TABLE E.1 Technology Area Breakdown Structure for TA02, In-Space Propulsion Systems

NASA Draft Roadmap (Revision 10) Steering Committee-Recommended Changes
TA02 In-Space Propulsion Technologies Four technologies have been deleted.

2.1.   Chemical Propulsion


2.1.1.    Liquid Storable


2.1.2.    Liquid Cryogenic


2.1.3.    Gels


2.1.4.    Solid


2.1.5.    Hybrid


2.1.6.    Cold Gas/Warm Gas


2.1.7.    Micro-Propulsion


2.2.     Non-Chemical Propulsion


2.2.1.    Electric Propulsion


2.2.2.    Solar Sail Propulsion


2.2.3.    Thermal Propulsion


2.2.4.    Tether Propulsion


2.3.     Advanced (TRL <3) Propulsion Technologies


2.3.1.    Beamed Energy Propulsion


2.3.2.    Electric Sail Propulsion


2.3.3.    Fusion Propulsion


2.3.4.    High Energy Density Materials


2.3.5.    Antimatter Propulsion


2.3.6.    Advanced Fission


2.3.7.    Breakthrough Propulsion


2.4.     Supporting Technologies


2.4.1.    Engine Health Monitoring & Safety

Delete: 2.4.1. Engine Health Monitoring & Safety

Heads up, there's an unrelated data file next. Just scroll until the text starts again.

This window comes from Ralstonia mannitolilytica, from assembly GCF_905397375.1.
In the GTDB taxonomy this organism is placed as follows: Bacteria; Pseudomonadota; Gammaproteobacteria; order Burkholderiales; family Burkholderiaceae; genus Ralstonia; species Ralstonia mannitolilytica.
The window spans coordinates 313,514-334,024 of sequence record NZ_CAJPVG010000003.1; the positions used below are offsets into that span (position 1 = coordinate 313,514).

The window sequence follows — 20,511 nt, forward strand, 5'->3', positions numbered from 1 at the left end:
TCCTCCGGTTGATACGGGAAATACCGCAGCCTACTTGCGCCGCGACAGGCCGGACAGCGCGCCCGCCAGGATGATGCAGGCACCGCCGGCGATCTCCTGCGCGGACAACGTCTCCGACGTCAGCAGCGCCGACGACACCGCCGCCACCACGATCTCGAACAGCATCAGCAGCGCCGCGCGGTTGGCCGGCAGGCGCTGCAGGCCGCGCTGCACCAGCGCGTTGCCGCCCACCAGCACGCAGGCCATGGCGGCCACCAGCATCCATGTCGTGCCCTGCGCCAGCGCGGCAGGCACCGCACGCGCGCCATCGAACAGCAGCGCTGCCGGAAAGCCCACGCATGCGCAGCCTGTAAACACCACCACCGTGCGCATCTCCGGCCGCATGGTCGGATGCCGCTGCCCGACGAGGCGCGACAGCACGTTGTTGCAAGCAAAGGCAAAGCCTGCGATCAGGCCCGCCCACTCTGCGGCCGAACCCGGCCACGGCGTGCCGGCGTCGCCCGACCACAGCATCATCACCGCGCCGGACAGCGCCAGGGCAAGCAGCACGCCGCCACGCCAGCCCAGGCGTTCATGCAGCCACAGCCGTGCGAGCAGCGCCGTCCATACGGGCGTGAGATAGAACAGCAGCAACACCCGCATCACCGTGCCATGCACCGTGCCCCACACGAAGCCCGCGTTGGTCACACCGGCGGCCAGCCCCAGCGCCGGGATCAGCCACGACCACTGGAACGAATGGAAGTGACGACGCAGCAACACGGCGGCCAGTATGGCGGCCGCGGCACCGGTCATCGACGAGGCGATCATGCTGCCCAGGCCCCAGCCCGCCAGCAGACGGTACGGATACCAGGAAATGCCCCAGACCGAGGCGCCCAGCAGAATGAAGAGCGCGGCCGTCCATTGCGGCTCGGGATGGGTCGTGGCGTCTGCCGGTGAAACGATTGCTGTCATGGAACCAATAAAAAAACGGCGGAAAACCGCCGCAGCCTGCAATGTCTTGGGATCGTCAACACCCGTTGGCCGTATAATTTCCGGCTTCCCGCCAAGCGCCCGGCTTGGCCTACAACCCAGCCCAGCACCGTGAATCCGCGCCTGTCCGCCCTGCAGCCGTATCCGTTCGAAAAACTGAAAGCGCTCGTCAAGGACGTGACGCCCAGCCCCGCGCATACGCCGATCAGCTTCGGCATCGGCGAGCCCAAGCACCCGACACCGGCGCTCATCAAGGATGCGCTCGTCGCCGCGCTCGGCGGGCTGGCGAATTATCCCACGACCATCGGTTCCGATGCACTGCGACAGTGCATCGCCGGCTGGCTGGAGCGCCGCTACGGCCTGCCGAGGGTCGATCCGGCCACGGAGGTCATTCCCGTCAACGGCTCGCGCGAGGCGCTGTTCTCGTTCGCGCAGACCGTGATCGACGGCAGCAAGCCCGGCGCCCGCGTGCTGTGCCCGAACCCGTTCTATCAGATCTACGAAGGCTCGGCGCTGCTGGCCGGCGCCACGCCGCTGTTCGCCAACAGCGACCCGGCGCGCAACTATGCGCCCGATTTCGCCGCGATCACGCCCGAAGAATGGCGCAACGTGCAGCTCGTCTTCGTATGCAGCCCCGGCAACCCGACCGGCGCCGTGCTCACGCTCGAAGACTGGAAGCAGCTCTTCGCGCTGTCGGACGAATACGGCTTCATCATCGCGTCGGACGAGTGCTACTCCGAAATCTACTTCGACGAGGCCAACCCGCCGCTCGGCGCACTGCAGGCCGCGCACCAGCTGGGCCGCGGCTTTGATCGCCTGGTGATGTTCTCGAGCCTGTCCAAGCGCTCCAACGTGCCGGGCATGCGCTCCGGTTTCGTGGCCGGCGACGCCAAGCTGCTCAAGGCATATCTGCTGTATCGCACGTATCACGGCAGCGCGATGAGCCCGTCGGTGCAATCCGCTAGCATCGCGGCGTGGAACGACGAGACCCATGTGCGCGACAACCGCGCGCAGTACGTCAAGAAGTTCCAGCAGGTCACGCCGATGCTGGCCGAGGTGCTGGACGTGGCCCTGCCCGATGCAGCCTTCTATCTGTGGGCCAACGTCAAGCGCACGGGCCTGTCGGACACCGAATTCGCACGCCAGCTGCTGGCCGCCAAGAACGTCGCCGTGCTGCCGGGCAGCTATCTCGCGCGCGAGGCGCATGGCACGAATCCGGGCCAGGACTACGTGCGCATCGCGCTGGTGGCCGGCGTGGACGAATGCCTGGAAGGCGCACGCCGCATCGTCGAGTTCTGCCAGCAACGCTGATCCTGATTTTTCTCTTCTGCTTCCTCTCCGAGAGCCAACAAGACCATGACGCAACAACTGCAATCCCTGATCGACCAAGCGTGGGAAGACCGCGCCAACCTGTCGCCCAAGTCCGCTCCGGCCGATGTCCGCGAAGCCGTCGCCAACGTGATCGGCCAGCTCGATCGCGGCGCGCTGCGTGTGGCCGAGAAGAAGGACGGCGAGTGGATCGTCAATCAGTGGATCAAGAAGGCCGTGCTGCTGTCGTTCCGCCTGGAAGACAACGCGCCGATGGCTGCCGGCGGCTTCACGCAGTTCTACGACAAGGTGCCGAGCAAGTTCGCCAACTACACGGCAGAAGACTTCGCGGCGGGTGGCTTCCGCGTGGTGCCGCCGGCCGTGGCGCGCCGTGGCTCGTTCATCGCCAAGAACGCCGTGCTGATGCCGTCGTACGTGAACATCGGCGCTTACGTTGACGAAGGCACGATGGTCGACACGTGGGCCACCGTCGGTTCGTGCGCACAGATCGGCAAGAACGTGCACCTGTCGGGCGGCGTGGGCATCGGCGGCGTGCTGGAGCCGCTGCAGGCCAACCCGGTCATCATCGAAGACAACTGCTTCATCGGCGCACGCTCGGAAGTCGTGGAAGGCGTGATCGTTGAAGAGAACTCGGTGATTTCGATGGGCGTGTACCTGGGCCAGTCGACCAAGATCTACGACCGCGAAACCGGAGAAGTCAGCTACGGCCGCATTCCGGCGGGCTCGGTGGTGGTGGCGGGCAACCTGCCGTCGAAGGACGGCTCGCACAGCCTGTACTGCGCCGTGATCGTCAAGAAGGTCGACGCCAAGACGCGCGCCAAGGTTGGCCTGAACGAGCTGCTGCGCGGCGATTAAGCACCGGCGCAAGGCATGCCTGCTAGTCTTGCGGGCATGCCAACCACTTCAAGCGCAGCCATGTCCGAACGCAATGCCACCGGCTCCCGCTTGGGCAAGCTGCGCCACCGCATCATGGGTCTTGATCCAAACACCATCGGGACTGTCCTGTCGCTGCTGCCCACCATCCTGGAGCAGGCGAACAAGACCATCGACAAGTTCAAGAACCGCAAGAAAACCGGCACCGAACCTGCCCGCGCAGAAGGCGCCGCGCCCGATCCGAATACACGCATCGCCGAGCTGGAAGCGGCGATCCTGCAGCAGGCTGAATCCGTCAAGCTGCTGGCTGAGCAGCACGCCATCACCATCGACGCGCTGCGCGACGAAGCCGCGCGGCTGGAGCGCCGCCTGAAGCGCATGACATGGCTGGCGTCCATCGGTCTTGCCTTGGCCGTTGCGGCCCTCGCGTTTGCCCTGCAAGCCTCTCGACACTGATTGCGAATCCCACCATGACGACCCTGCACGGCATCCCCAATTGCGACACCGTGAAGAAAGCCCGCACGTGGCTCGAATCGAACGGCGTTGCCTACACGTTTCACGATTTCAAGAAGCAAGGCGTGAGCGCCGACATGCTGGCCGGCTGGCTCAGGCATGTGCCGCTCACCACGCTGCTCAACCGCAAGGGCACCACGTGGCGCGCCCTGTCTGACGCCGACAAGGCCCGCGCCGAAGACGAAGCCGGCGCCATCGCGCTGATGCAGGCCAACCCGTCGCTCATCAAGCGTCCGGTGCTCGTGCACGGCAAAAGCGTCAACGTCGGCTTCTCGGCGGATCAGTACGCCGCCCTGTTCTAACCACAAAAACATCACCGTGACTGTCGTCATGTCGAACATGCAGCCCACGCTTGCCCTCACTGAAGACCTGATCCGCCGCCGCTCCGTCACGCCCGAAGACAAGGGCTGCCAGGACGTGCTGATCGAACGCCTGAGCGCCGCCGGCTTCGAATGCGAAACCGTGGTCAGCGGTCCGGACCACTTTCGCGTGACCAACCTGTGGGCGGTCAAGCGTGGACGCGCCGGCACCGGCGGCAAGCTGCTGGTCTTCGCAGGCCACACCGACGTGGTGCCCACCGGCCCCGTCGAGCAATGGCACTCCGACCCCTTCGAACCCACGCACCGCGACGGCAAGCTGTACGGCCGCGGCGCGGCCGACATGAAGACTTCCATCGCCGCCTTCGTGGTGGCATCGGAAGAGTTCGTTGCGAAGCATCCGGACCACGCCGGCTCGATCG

2.4.2.    Propellant Storage & Transfer


2.4.3.    Materials & Manufacturing Technologies

Delete: 2.4.3. Materials & Manufacturing Technologies

2.4.4.    Heat Rejection

Delete: 2.4.4. Heat Rejection

2.4.5.    Power

Delete: 2.4.5. Power

The scope of each of these technologies actually falls outside the scope of TA02, and NASA’s draft roadmap for TA02 does not suggest that any of them should be developed as part of TA02. Except for item 2.4.2, this section of the roadmap is used to highlight level 1 or level 2 topics in other roadmaps that are important to the TA02 roadmap— but that belong to other roadmaps. For example, with regard to 2.4.5. Power, the roadmap says:

Power systems play an integral role in all in-space propulsion systems for both human and robotic missions. The reader is referred to the Technology Area 3, Space Power and Energy Storage Systems.

Similarly, with regard to technologies 2.4.1, 2.4.3, and 2.4.4, roadmap TA02 refers readers to roadmaps TA04, TA12, and TA14, respectively, to learn the details of what should be done in these areas.


The panel identified four top technical challenges for TA02, all of which are related to the provision of safe, reliable, and affordable in-space transportation consistent with NASA’s mission needs. The challenges are listed below in priority order.

1 High-Power Electric Propulsion (EP) Systems: Develop high-power EP system technologies to enable high-ΔV missions with heavy payloads.

EP systems have a higher propellant efficiency than other in-space propulsion technologies that will be available in the foreseeable future, with applications to all NASA, Department of Defense (DOD), and commercial space

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